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I didn't think Vengeful Spirit was that bad for content. The character interaction was very good, it was just the overall story line that was a little iffy.
 

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The Emperor Protects
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The thing is. I like Mechanicum. I like A Thousand Sons. I even didn't mind Fulgrim and thought it did show the decline into depravity for the Emperors Children quite well. False Gods wasn't that bad when I first read it, I guess all the bad feelings I had towards it at the time, were discarded due to having just read the fantastic Horus Rising, even then, it isn't terrible. These were all my first experiences of Mcneill. Literally every single novel I have read from him since then, I have hated. I don't get it. And my poor opinion of him due to how bad his other novels are, has even managed to sour those first few upon further re-readings.
 

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Deathwing Commissar
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Storm of Iron essentially got me into the milieu. Ah, the days before Honsou needed a mustache for him to twirl and MANIACAL LAUGHTER!

The first Ventris novel also entertained me, though not to the same extent.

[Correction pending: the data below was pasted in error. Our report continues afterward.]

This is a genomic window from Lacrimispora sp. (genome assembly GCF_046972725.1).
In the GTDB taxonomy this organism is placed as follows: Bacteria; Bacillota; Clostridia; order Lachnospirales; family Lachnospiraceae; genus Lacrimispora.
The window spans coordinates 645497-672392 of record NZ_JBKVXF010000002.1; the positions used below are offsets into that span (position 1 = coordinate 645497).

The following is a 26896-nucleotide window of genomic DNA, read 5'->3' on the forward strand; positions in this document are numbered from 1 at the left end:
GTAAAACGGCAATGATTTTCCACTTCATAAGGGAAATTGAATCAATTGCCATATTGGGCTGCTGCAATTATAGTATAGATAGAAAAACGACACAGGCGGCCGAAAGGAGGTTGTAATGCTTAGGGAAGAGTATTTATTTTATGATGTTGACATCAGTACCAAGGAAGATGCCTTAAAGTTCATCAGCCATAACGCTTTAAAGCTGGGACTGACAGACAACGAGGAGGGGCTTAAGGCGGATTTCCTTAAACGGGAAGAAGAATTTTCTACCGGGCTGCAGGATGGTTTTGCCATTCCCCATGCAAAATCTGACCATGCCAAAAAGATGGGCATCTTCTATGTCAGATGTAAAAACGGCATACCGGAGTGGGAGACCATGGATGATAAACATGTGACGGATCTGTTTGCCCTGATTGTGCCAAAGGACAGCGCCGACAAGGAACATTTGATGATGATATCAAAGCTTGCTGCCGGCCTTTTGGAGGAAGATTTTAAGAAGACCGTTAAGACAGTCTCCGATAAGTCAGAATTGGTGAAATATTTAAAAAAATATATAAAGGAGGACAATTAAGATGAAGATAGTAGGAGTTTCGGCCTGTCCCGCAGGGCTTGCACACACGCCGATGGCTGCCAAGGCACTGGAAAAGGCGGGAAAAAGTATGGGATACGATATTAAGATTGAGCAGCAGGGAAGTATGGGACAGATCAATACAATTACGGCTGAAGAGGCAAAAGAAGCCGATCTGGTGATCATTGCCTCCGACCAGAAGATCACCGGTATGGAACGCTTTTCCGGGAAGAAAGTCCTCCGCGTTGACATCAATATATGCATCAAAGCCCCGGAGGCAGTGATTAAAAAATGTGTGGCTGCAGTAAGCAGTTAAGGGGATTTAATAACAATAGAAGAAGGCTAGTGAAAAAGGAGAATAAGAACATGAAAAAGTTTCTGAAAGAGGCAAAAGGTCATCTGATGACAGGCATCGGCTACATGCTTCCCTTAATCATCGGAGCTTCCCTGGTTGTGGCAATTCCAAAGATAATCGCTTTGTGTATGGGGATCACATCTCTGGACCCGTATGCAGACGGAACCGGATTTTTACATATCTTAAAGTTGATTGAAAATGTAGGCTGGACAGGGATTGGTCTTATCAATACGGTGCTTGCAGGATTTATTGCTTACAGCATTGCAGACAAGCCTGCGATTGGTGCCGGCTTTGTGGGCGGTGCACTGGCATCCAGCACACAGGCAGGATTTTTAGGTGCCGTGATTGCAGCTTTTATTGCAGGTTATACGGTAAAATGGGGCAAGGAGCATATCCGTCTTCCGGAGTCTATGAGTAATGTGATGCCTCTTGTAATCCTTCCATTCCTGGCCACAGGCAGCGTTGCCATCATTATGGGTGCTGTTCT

False Gods was a decent return, but in hindsight it benefited from the initial excitement I felt about the Heresy series.

I was indifferent about Mechanicum, but was satisfied by A Thousand Sons. The Outcast Dead was an utter disappointment to me. Angel Extrminatus was incredibly frustrating because it could have been such an excellent story - really, the premise it presented should have set the standard for a novel that seeks to fill in what happened between Isstvan V and the Siege of Terra - but it was ultimately dragged down by weak supporting characters and an inexplicable attempt to reunite the cast of Storm of Iron.

By contrast, Vengeful Spirit features some well-written appearances by Little Horus and an excellent battle scene, with the other 90% being an assortment of unimaginative plot devices, some head-scratching moments where characters do the opposite of what one might expect with no plot indicators as to why, and an ending that culminates with a giant Deus Ex Machina.

What can I say other than that I am not at all surprised by the rumors that Graham will inherit the next Dark Angels novel from the too-busy hands of Dan Abnett.
 

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Discussion Starter · #9 ·
However, I think he does a brilliant job when he is creating interaction between characters. He definitely gives characters character and when reading his stuff I tend speed reed his filler crud to get to the good stuff.

He's not the worst BL writer (Gav Thorpe will always hold that title, even if they employ a two year old and give him some crayons) but I do approach his works with a mental shield in place in preparation of yet another stupid metaphor or description of the bloody warp.
Yeah, his sense of characterisation and interaction between characters will be definitely one of his main strenght.

So far, I found Gav Thorpe the worst, but not that unbearable, but having not the english for your first language must be helping...
 

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Thorpe's main problem isn't his plots or shallow characters, it's his almost unbearable approach to using commas. Or not, as the case may be.

McNeil's main problem as a writer is his ego.